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Coal economy troubles hitting Montana's tax rolls

Coal economy troubles hitting Montana's tax rolls

Decker Coal Mine

On Jan. 16, 2013, a coal train idles in front of the Decker Coal Mine near the Wyoming border in Decker, Montana.

Coal economy struggles are showing up on Montana tax rolls with millions of dollars past due to state and local governments.

Mining companies Decker Coal and the Navajo Transitional Energy Co. owe more than $9 million gross proceeds taxes, which are collected on the amount of coal actually mined and paid to counties. The two companies own southwest Montana mines a short walk from each other in Big Horn County. Coal severance taxes paid to the state are also about $9 million past due.

Unpaid gross proceeds taxes on NTEC’s Spring Creek mine total $7.3 million, according to Big Horn County tax records. Decker Mine is past due on $1.64 million. To make up the difference, county residents are paying more in property taxes by way of mill increases.

For decades, coal mine taxes on both property and production have paid the bills in sparsely populated counties in the Powder River Basin. Money from the mines kept everyone else’s property taxes low. But that’s changing, said Commissioner George Real Bird, of Big Horn County.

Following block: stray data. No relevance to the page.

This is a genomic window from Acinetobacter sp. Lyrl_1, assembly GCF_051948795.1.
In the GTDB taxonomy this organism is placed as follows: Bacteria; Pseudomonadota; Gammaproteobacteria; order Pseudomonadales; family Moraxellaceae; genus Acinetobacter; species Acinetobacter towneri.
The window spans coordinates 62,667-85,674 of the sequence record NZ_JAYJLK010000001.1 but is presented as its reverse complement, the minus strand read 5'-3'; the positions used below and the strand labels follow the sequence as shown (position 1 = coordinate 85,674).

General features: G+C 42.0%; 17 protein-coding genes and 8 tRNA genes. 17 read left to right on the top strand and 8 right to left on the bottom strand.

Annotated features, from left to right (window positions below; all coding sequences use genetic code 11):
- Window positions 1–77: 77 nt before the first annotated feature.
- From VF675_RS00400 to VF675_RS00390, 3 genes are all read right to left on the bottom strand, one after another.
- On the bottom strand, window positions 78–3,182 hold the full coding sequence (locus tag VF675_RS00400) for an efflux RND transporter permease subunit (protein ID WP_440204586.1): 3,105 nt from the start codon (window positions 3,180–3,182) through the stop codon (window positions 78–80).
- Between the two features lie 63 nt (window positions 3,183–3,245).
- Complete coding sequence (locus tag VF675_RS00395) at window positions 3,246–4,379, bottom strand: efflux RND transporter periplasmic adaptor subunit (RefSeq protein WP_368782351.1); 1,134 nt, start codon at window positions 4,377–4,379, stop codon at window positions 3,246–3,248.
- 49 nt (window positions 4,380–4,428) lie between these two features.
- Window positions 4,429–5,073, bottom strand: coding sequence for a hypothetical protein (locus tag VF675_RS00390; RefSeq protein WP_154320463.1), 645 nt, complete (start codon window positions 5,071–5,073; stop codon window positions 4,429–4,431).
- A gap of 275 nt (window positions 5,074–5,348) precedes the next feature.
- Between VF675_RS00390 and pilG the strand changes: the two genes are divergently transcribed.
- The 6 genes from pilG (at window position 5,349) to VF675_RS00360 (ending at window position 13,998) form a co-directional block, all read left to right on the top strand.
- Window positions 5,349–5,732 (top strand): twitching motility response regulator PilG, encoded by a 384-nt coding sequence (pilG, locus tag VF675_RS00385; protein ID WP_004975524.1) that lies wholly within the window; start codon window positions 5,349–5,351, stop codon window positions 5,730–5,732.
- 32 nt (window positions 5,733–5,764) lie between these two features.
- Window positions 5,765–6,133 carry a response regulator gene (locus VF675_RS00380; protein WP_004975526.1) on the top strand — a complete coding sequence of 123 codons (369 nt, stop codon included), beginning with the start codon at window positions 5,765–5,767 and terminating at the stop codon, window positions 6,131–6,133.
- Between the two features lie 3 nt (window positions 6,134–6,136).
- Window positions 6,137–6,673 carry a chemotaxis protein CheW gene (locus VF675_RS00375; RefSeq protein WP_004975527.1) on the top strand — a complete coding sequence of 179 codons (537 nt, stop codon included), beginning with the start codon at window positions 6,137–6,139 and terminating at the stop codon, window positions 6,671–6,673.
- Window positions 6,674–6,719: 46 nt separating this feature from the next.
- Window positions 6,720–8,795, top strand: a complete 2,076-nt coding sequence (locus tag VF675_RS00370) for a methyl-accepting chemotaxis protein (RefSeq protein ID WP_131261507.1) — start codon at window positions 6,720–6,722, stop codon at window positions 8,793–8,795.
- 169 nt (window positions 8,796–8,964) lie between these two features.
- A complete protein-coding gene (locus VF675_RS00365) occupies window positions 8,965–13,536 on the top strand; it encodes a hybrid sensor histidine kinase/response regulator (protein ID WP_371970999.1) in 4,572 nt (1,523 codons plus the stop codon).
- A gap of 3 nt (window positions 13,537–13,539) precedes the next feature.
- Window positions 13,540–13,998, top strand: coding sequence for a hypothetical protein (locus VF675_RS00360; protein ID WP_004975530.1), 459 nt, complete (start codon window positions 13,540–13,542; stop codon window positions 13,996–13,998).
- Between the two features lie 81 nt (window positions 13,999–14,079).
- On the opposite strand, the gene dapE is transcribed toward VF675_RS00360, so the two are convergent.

Spring Creek Mine

An aerial view of the Cloud Peak Energy Spring Creek Mine near Decker in 2013.

For the first time ever, Big Horn County put ambulance and public safety funding to voters on Election Day. Voters seemed to approve of billing themselves more for those services, but those are also services that in coal’s better days would have been paid for out of the general fund without raising taxes.

“Because of coal, we were definitely in a good spot, because the general fund could pay for everything. Like last year, $200,000 went to the county hospital, $60,000 went to the museum, $150,000 went to the library. Because of coal, the county could give money to all these different entities,” Real Bird said. “As coal has went away, we’ve had to figure things out.”

Earlier, the county had to end solid waste service because it couldn’t afford it.

Decker Coal received a request for comment from Lee Montana Newspapers, but chose not to reply. NTEC said that its past due taxes stem from the previous owner of Spring Creek Mine. Cloud Peak Energy had a full year of unpaid gross proceeds taxes when NTEC bought the mine at a bankruptcy sale last fall. NTEC’s senior tax counsel, Vice President Matthew Adams, said the company intends to pay the taxes, which became its responsibility when it bought Cloud Peaks assets. However, what’s owed in Montana is just a fraction of the $93 million in back-tax debt needing to be paid.